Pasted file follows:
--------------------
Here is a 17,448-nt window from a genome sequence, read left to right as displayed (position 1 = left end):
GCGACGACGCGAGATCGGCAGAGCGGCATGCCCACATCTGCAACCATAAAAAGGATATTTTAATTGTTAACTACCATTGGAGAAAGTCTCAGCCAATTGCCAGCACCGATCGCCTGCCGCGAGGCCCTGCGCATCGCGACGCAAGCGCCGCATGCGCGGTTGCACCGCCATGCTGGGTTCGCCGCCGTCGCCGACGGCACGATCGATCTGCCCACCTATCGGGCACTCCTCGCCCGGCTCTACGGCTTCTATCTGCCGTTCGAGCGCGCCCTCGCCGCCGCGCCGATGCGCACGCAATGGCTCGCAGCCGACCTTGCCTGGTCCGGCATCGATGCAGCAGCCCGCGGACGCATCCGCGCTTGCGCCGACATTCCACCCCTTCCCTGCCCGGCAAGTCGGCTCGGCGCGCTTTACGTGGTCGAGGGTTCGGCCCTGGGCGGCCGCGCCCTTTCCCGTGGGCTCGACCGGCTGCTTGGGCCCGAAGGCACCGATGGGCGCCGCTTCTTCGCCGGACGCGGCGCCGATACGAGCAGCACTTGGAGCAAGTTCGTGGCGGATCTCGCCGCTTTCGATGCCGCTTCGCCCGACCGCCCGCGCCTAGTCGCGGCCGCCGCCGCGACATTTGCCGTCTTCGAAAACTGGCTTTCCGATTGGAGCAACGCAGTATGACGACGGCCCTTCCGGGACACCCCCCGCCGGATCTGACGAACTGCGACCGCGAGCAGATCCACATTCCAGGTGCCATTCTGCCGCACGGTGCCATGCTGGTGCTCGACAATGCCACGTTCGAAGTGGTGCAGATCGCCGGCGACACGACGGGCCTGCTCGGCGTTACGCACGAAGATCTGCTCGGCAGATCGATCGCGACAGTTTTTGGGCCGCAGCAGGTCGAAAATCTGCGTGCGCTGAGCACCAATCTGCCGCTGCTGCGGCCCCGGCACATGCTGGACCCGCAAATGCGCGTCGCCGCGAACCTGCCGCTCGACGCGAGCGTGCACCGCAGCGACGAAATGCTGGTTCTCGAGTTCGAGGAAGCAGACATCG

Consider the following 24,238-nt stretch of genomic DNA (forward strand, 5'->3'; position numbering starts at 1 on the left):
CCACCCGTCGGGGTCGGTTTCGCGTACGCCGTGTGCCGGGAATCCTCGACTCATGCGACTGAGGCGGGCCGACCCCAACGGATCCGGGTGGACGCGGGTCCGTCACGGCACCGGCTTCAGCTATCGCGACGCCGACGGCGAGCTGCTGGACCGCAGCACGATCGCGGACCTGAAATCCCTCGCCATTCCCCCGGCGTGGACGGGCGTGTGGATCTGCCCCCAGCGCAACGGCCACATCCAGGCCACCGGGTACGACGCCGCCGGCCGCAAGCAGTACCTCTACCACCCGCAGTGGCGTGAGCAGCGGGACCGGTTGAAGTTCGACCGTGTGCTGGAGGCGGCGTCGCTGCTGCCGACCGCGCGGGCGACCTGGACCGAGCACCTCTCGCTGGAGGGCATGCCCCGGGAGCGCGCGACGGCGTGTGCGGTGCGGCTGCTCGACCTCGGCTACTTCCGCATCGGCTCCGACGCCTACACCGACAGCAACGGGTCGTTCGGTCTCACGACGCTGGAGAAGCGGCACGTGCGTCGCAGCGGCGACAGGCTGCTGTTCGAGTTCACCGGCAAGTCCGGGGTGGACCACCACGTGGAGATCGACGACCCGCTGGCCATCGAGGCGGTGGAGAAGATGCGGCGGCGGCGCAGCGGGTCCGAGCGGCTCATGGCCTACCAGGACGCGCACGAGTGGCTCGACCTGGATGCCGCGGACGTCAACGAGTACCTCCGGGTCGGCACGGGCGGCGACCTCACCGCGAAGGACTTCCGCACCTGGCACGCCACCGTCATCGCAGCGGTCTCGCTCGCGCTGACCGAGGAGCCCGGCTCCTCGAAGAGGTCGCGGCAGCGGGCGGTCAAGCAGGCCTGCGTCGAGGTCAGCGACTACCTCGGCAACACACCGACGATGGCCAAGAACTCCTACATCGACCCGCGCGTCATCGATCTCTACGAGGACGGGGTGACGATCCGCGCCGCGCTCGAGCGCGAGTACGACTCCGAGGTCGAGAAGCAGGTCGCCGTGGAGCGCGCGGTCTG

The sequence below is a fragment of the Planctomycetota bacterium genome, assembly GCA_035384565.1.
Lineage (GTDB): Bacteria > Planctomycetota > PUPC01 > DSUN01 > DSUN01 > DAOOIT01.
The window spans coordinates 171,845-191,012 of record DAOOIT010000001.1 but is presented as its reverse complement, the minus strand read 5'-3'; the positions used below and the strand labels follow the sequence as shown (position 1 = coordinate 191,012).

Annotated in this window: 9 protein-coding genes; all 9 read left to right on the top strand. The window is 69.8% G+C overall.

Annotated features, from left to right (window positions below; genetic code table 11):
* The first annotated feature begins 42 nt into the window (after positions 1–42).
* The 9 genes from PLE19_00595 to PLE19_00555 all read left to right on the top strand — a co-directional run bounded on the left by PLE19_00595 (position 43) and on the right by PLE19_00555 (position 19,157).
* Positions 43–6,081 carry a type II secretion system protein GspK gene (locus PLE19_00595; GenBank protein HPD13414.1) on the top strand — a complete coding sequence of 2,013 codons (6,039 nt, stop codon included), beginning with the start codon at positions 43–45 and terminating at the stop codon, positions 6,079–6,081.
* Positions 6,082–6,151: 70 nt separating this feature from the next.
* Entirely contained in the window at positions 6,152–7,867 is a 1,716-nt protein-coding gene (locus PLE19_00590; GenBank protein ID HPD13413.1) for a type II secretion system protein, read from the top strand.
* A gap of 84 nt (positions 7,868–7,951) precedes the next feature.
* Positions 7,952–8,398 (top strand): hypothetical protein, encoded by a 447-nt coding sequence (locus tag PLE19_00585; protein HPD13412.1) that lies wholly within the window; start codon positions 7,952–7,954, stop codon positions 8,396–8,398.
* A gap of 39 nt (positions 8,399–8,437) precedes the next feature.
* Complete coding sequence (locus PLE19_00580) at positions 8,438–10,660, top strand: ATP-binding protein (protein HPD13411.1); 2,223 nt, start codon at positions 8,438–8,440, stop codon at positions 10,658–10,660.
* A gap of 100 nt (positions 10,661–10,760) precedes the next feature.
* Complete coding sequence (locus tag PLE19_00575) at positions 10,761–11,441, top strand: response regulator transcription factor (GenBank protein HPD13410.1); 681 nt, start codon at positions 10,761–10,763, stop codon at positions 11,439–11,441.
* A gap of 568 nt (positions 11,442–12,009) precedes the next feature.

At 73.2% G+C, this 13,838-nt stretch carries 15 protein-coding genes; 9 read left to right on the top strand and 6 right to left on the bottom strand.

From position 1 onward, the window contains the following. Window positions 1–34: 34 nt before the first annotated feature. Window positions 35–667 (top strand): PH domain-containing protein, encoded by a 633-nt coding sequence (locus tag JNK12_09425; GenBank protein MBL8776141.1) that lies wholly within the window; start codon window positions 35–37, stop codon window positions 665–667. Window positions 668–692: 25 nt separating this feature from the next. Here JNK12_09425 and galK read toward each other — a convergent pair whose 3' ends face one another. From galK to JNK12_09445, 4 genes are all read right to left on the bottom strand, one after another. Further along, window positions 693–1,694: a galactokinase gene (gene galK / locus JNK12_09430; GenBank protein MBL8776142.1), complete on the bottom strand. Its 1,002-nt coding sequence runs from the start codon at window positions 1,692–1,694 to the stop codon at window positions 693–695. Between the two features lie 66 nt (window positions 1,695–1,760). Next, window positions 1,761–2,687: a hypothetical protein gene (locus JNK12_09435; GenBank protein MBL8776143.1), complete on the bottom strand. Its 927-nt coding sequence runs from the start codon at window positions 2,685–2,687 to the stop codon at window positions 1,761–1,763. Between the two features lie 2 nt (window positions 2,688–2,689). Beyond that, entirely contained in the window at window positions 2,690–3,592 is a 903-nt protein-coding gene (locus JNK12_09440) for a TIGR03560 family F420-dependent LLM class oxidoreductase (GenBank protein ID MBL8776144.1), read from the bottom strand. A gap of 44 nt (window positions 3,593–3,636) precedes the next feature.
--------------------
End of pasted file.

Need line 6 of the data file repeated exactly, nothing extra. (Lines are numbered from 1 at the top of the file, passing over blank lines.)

Lineage (GTDB): Bacteria > Planctomycetota > PUPC01 > DSUN01 > DSUN01 > DAOOIT01.